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Rahal Lands on Podium Again, But Still Hungry for More

Before the Indianapolis Motor Speedway got doused by a downpour late Saturday afternoon, a hungry driver who can’t help but be consumed by a seven-year victory drought had to settle for second place in the second Angie’s List Grand Prix of Indianapolis.

That’s two Verizon IndyCar Series races in a row where Graham Rahal has been the runner-up, the first time in his 116-race career that he’s stood this tall on two podiums in one season. It’s the seventh time he’s ever finished second, all since 2011.

That’s encouraging, for sure, but at times it’s almost impossible for the 26-year-old son of 1986 Indianapolis 500 winner Bobby Rahal to accept the reality that he hasn’t won a race since his 2008 series debut at St. Petersburg, Florida.

Rahal spits out the positives and acknowledges how well his Rahal Letterman Lanigan Racing team is working together, but he can’t block out going so long without a victory. Not even after such an impressive run, when his No. 15 Honda started 18th, made up a dozen spots by the first turn of a crash-marred start, came out of the first pit stop in second and stayed there for much of an 82-lap race on the 2.439-mile IMS road course.

“A podium is a podium,” Rahal said somewhat dispassionately after finishing 1.5023 seconds behind Team Penske’s Will Power. “It feels good, you know, but I feel like I’m always second. Every time I’m on the podium, I’m second.”

The humbling observation got the attention of Team Penske’s Juan Pablo Montoya, a 39-year-old Colombian with the most diverse racing background of any driver in the series. His 22 career victories, including the 2000 Indy 500, are spread out in IndyCar, Champ Car, Formula One and NASCAR.

He finished third Saturday, the 65th time Montoya has been that position or better in 414 races.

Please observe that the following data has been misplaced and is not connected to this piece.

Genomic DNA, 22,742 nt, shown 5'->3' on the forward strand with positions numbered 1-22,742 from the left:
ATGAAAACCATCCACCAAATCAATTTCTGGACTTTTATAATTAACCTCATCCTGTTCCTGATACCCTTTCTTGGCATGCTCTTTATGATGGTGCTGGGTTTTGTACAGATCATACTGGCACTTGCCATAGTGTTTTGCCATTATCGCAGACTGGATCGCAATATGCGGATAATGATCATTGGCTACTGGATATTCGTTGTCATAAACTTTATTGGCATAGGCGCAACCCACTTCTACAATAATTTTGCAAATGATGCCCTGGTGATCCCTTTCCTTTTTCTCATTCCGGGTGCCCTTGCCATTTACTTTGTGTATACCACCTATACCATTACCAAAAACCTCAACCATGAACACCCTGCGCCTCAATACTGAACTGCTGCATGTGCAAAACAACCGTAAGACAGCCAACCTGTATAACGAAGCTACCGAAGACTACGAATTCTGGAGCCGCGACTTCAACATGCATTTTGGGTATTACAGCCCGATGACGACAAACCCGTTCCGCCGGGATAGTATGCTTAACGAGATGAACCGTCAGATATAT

“Some people would kill for a second, believe me,” Montoya said.

“Hey, I know,” Rahal said. “But it’s only been like seven years for me.”

Montoya exited the day where he started, with the series points lead. Rahal climbed three spots to a tie for fourth with Chip Ganassi Racing’s Scott Dixon. Perhaps more importantly, Rahal has momentum entering the season’s most important race, the 99th Indianapolis 500, on May 24th.

“The 500, that’s what counts,” Rahal said.

His father certainly can attest to that. His 1986 Indy 500 victory was easily the most important of 24 career wins and a 266-race career that included three series championships.

Rahal stood on pit lane and gushed about how his son drove this day.

“He drove the wheels off the car,” said the elder Rahal, 62. “I’m so proud, and obviously happy for Honda. It’s been a pretty bleak week so far.

“Hey, I’ll take second place any day of the week.”

A day earlier after qualifying, his son was visibly upset by a race car that was down as much as 9 mph in the corners.

A day later, Rahal confidence sure seemed to rise.

“It shows that Alabama wasn’t a fluke, doesn’t it?” Bobby Rahal said of his son’s previous run at Barber. “This is a kid whose got tremendous talent, and we’ve seen it before.

“Everybody is clicking. What this does for your confidence is tremendous. A confident driver is the most powerful weapon you can have in your bag.”

Graham Rahal summed up the past two races as being about “2.5 seconds short.” It’s not that he was an overt sourpuss. He smiled and accepted Montoya’s reality about maintaining perspective.

When father met with son to discuss race strategy, Graham told Bobby he would stay outside, in anticipation of somebody in the 25-car field getting together in such a tight spot that is the first turn. Sure enough, Team Penske’s Helio Castroneves couldn’t slow in time and hit Dixon in the rear.

“Sure enough, it worked out perfect,” Graham said.

Excellent pit stops kept him second to Power. But Graham also credited his team for providing a stronger race car. It’s not so much that he’s improved as a driver, he said, but that the team has given him a better ride. That, in turn, enables him to drive better and drive harder.

“I wanted so badly just to win for them,” he said of his team.

If nothing else, Graham has given competitors reason to expect to see him at or near the front.

“At the end of the day, look, this team, this tiny, little one-car team is fighting with Penske,” Graham said. “That feels pretty good.”

Standing on the podium above Victory Lane and armed with an oversized champagne bottle, Graham Rahal tried to spray his fiancee, Courtney Force, down below. 

The stream of bubbly came up just short. Maybe next time.

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